So although Potter didn't actually kill Voldemort himself, and although as a teenager of no great intelligence or magical talent he had served more as a figurehead and a mascot than a master strategist, he still received a disproportionate amount of the credit and almost all of the blame, depending on one's point of view. It was common knowledge that the Cannon's seeker received howlers both from the same old pathetic Death Eaters on the street corners and from many who had lost loved ones in the war and thought it was because Potter hadn't been fast enough, or smart enough, or Boy-Who-Lived enough, to save them.

"They think this threat is different."

"Who's they?"

"The team owner and manager."

"What does Potter think?"

"He's not worried. Figures he can handle it himself."

"He may have a point." He did survive a great many encounters with the Manic Dark One himself. Which was more than most could claim.

"The team don't want to take any chances with him. Not this time."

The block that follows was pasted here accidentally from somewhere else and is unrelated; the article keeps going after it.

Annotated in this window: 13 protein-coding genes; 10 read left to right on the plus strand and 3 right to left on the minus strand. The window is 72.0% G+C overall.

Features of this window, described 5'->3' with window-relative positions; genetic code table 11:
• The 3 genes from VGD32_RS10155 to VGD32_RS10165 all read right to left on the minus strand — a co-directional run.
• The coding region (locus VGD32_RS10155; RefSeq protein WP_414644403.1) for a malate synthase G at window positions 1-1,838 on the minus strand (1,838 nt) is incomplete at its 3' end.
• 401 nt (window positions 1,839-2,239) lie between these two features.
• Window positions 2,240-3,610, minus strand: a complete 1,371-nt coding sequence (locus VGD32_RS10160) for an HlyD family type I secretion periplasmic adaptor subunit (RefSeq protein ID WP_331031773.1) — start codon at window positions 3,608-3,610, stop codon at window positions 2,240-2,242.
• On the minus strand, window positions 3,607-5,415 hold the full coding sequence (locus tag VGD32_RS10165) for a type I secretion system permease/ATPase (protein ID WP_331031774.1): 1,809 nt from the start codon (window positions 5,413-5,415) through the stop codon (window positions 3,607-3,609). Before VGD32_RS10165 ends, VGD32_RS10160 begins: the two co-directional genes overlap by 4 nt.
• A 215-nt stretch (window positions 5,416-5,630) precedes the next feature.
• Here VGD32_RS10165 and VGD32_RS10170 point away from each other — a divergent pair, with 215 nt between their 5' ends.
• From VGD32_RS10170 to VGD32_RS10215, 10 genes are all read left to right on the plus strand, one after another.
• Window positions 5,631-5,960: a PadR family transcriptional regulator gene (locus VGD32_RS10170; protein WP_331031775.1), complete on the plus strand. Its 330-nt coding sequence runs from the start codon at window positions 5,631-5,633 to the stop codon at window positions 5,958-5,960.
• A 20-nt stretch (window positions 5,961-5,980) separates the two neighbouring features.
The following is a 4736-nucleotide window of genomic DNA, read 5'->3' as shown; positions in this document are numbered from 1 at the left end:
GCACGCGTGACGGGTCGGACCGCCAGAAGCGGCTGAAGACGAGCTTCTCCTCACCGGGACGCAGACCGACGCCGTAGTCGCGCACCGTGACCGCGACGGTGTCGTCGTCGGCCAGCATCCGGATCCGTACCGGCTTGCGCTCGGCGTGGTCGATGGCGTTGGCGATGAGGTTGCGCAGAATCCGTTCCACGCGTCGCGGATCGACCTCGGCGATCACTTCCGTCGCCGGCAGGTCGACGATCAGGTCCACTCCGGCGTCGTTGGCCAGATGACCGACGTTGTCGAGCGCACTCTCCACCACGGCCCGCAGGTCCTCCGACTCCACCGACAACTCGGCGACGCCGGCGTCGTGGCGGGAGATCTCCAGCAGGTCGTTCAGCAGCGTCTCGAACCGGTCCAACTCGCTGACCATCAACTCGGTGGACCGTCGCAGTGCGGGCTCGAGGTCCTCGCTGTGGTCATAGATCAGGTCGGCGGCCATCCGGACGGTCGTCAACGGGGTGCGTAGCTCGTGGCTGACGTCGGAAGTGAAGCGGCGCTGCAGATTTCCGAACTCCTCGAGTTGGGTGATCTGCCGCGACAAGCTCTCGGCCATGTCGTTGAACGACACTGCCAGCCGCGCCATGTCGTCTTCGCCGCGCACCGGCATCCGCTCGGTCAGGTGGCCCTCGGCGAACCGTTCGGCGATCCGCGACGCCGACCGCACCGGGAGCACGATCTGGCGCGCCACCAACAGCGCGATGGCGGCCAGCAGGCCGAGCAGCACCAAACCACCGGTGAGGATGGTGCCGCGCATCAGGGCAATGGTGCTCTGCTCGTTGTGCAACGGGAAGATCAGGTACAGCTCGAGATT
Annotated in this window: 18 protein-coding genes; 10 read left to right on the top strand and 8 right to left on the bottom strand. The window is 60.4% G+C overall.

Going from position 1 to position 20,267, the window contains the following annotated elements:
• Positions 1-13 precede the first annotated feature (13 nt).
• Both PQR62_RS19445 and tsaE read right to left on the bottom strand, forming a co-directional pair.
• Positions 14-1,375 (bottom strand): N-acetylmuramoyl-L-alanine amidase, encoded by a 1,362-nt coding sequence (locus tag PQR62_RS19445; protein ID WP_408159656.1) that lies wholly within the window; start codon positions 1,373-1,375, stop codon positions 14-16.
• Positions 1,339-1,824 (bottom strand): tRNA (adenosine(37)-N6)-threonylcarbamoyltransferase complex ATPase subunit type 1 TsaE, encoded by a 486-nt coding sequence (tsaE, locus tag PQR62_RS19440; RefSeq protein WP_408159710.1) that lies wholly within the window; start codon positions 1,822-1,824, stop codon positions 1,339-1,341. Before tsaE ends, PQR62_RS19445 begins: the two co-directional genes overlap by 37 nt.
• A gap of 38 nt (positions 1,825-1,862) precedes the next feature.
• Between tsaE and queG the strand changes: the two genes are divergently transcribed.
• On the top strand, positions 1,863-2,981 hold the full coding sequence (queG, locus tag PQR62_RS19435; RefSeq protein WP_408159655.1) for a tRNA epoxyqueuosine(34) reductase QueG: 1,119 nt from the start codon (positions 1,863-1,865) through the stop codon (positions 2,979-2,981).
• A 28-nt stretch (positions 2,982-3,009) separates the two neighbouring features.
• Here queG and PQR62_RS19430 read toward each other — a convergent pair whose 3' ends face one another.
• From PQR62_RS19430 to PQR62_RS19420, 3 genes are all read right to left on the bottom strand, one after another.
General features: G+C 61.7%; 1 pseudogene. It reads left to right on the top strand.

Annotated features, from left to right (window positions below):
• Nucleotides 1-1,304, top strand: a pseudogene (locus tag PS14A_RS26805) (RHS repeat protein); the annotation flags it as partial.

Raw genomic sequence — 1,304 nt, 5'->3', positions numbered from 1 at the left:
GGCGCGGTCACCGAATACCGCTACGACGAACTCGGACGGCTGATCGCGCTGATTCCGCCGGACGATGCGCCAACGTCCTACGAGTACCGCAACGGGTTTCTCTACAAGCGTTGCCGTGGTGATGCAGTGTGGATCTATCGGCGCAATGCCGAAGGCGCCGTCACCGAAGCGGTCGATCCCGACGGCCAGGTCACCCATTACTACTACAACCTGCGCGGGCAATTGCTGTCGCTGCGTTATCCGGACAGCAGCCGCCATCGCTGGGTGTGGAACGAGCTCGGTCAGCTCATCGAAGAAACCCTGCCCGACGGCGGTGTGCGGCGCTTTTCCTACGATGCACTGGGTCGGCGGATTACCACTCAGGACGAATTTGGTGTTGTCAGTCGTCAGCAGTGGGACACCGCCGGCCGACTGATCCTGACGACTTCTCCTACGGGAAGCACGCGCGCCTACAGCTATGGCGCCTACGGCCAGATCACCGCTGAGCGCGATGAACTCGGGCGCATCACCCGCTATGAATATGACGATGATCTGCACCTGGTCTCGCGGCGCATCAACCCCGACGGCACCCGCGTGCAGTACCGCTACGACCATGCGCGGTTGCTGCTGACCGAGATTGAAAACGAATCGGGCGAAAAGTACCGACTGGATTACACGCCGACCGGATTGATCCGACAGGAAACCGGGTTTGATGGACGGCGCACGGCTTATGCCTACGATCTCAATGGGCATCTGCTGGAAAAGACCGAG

"I'll bet." There was no disputing that Potter was the Cannons' meal ticket. By the end of the war Potter had earned the reputation of being emotionally unstable, and few people had wanted anything to do with him, despite his cachet as the Boy Who Lived. The Cannons, however, had been desperate enough to offer him a place as Seeker, their own Seeker killed in the war and their reserve permanently injured in a match. Their gamble had repaid in spades.

Quidditch was a sport where one player, especially the Seeker, could make or break a team, and Potter made the Cannons. Whatever anyone else could say about him, he knew how to fly, and nothing short of a Dementor on the pitch could distract him from the Snitch. The only time the Cannons lost was when Potter was somehow incapacitated. The steady increase in advertising and merchandizing revenue lead to better coaches, better equipment, and higher salaries for increasingly better players.